Young and DeMartini (1970) and Giorgi and DeMartini (1977) first described necrotic oocytes that appear to be autolysing residual mature oocytes. The necrotic oocytes are approximately the same diameter as mature oocytes and are composed of irregular, textureless, orange eosinophyllic masses up to 50-[micro]m wide and set in a fine mesh of dark purple basophyllic material. Numerous vacuoles up to 30-[micro]m diameter connect to give the oocytes a spongy, mosaic appearance. In the early stage of necrosis the oocytes are the same size and shape as mature oocytes. In more advanced stages, the oocyte wall distorts and ultimately ruptures, dispersing the cell contents into the gonad.

Fecundity Estimates

In addition to the gonad volume the total number of mature eggs was determined for each abalone. Egg number was estimated by counting all the mature eggs in 4 microscope fields (x200), dividing by the volume of the 4 fields, and multiplying by the gonad volume. The volume of a microscope field is equal to the area of the field times the thickness. The area was calculated using an ocular micrometer for field dimensions. Because a small mature oocyte section can be from an oocyte largely above or below the section plane, the thickness was defined as twice the average oocyte diameter. The average oocyte diameter was 176 [micro]m, exclusive of the jelly layer. It was determined by measuring the diameter of 1000 of the largest, roundest oocytes in the sections, and by measuring fresh oocytes.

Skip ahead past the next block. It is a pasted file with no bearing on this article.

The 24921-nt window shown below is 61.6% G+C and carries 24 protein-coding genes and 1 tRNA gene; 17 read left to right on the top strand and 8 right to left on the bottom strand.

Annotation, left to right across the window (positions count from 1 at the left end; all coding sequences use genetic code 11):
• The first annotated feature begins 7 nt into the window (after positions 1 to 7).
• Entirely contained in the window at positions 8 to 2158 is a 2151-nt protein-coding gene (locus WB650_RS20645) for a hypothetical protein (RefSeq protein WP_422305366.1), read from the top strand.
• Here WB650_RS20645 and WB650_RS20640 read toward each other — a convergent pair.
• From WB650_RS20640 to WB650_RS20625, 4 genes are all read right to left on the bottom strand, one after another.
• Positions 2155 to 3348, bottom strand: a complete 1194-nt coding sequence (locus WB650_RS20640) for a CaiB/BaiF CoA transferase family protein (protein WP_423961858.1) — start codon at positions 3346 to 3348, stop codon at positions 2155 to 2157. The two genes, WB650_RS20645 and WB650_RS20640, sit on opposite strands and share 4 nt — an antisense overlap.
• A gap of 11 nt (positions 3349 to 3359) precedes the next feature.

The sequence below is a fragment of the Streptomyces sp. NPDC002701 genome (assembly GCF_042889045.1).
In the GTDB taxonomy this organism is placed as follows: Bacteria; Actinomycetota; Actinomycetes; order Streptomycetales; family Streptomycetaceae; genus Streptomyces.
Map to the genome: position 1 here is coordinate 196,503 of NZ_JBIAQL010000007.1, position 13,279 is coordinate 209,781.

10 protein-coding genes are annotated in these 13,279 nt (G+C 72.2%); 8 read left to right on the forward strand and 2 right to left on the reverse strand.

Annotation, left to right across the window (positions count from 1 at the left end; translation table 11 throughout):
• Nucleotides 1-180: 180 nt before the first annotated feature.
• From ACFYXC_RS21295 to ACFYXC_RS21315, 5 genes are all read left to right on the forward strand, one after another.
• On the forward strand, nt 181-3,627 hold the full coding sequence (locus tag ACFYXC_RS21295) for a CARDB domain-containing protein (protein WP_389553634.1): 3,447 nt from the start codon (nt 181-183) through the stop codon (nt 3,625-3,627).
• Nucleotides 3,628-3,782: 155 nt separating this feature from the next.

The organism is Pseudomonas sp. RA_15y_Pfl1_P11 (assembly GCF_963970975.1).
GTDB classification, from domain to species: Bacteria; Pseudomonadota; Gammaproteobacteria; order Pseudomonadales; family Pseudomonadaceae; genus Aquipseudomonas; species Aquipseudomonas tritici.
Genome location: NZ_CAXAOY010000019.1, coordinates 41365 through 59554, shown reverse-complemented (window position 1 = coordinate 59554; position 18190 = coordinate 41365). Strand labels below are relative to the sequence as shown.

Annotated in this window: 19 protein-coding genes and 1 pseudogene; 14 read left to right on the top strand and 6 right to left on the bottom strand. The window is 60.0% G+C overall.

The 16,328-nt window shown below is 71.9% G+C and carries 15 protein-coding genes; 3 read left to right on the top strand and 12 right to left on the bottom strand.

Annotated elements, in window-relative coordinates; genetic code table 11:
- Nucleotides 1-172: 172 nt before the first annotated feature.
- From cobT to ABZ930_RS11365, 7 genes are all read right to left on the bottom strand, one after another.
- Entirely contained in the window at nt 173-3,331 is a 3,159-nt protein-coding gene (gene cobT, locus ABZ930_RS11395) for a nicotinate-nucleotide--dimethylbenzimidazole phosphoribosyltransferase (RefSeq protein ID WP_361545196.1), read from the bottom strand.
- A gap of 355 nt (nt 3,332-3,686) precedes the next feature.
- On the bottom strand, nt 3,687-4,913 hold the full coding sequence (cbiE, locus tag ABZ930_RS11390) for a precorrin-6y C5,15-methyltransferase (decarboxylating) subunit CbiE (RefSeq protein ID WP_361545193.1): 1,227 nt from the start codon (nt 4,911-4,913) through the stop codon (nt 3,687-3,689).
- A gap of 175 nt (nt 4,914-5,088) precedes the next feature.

These methods were used to estimate the number of immature eggs in the smaller females, <125 mm and necrotic eggs in all size females. For abalone <76.6 mm all oocytes were counted. Due to the dramatic increase of the number of oocytes in abalone >76.6 mm, only larger oocytes, 40-60 [micro]m were counted, because smaller oocytes were too numerous to count. Necrotic egg number was estimated by counting all the necrotic eggs in 4 microscope fields (x200), dividing by the volume of the 4 fields, and then multiplying by the gonad volume.